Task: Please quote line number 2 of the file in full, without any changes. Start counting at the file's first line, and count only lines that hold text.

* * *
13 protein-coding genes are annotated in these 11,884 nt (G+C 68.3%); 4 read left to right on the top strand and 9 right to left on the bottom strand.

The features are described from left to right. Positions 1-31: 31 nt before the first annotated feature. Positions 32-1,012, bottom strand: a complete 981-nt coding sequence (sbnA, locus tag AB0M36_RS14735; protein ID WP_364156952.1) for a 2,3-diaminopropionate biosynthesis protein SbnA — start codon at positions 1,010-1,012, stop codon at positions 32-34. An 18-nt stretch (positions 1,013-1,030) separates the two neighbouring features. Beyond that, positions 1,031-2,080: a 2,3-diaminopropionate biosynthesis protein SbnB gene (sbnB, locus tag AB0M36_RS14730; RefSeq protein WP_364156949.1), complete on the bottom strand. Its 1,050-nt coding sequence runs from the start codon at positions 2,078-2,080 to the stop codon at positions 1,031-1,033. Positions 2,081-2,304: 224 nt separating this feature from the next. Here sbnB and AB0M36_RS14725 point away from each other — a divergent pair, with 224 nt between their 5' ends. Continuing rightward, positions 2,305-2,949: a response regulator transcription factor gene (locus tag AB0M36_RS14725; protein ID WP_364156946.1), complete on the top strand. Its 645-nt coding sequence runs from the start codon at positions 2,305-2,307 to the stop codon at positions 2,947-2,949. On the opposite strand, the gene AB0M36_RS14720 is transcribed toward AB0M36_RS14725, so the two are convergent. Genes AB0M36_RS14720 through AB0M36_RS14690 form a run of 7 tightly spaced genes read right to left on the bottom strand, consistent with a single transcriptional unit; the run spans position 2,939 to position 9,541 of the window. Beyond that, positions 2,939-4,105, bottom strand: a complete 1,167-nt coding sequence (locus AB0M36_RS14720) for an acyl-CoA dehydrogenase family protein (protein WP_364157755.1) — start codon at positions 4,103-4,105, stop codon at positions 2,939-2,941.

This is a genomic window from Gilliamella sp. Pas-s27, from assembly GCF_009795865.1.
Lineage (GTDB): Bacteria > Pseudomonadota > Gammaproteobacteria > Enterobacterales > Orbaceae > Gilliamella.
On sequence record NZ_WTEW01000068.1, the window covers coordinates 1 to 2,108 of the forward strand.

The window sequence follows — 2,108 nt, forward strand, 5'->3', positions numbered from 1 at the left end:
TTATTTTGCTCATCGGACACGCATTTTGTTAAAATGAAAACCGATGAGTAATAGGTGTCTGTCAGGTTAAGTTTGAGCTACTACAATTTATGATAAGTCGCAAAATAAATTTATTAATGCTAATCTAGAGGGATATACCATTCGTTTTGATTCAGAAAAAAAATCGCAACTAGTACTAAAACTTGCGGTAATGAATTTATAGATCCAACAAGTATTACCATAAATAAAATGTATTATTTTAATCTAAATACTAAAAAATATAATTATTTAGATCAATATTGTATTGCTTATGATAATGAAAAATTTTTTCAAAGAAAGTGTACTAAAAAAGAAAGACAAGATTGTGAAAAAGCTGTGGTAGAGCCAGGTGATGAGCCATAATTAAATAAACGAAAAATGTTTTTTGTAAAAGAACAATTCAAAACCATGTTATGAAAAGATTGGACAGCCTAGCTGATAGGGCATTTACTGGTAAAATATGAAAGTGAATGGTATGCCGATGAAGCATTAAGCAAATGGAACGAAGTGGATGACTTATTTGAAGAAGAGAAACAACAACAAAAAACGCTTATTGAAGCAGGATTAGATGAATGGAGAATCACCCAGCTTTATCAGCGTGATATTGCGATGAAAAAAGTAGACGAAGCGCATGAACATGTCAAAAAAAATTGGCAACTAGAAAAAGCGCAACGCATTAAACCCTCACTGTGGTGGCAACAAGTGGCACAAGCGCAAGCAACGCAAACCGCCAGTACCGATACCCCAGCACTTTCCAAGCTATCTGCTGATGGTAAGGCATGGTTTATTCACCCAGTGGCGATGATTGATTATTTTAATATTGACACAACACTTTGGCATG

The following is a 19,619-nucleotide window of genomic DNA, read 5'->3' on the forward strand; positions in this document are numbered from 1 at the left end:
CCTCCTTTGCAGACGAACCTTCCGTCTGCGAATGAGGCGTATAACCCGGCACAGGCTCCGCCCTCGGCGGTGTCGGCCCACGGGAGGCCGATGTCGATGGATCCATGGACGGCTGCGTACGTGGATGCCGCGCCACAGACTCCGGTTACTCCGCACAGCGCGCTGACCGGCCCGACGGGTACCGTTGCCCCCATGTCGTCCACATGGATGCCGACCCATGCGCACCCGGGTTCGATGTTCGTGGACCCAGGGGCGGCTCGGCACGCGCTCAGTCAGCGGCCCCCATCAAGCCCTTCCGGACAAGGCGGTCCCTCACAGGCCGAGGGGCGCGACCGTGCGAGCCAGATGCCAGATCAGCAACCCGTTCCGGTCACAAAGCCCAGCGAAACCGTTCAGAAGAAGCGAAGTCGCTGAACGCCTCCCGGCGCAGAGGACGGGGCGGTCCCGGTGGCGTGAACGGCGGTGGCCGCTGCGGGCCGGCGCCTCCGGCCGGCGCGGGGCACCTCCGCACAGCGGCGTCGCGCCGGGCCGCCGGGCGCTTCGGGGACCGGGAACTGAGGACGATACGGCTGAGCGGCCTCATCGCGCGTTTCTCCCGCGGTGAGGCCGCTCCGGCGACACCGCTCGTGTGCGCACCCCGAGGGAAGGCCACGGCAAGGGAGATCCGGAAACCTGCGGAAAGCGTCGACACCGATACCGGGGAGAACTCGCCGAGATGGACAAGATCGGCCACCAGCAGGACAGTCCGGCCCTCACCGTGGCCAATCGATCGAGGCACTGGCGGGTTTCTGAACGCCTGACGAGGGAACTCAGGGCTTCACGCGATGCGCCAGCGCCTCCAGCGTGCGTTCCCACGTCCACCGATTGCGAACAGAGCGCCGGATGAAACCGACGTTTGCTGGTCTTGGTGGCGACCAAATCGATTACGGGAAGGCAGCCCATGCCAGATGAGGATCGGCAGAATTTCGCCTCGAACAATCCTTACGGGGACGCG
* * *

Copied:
The features are described from left to right. Positions 1-31: 31 nt before the first annotated feature. Positions 32-1,012, bottom strand: a complete 981-nt coding sequence (sbnA, locus tag AB0M36_RS14735; protein ID WP_364156952.1) for a 2,3-diaminopropionate biosynthesis protein SbnA — start codon at positions 1,010-1,012, stop codon at positions 32-34. An 18-nt stretch (positions 1,013-1,030) separates the two neighbouring features. Beyond that, positions 1,031-2,080: a 2,3-diaminopropionate biosynthesis protein SbnB gene (sbnB, locus tag AB0M36_RS14730; RefSeq protein WP_364156949.1), complete on the bottom strand. Its 1,050-nt coding sequence runs from the start codon at positions 2,078-2,080 to the stop codon at positions 1,031-1,033. Positions 2,081-2,304: 224 nt separating this feature from the next. Here sbnB and AB0M36_RS14725 point away from each other — a divergent pair, with 224 nt between their 5' ends. Continuing rightward, positions 2,305-2,949: a response regulator transcription factor gene (locus tag AB0M36_RS14725; protein ID WP_364156946.1), complete on the top strand. Its 645-nt coding sequence runs from the start codon at positions 2,305-2,307 to the stop codon at positions 2,947-2,949. On the opposite strand, the gene AB0M36_RS14720 is transcribed toward AB0M36_RS14725, so the two are convergent. Genes AB0M36_RS14720 through AB0M36_RS14690 form a run of 7 tightly spaced genes read right to left on the bottom strand, consistent with a single transcriptional unit; the run spans position 2,939 to position 9,541 of the window. Beyond that, positions 2,939-4,105, bottom strand: a complete 1,167-nt coding sequence (locus AB0M36_RS14720) for an acyl-CoA dehydrogenase family protein (protein WP_364157755.1) — start codon at positions 4,103-4,105, stop codon at positions 2,939-2,941.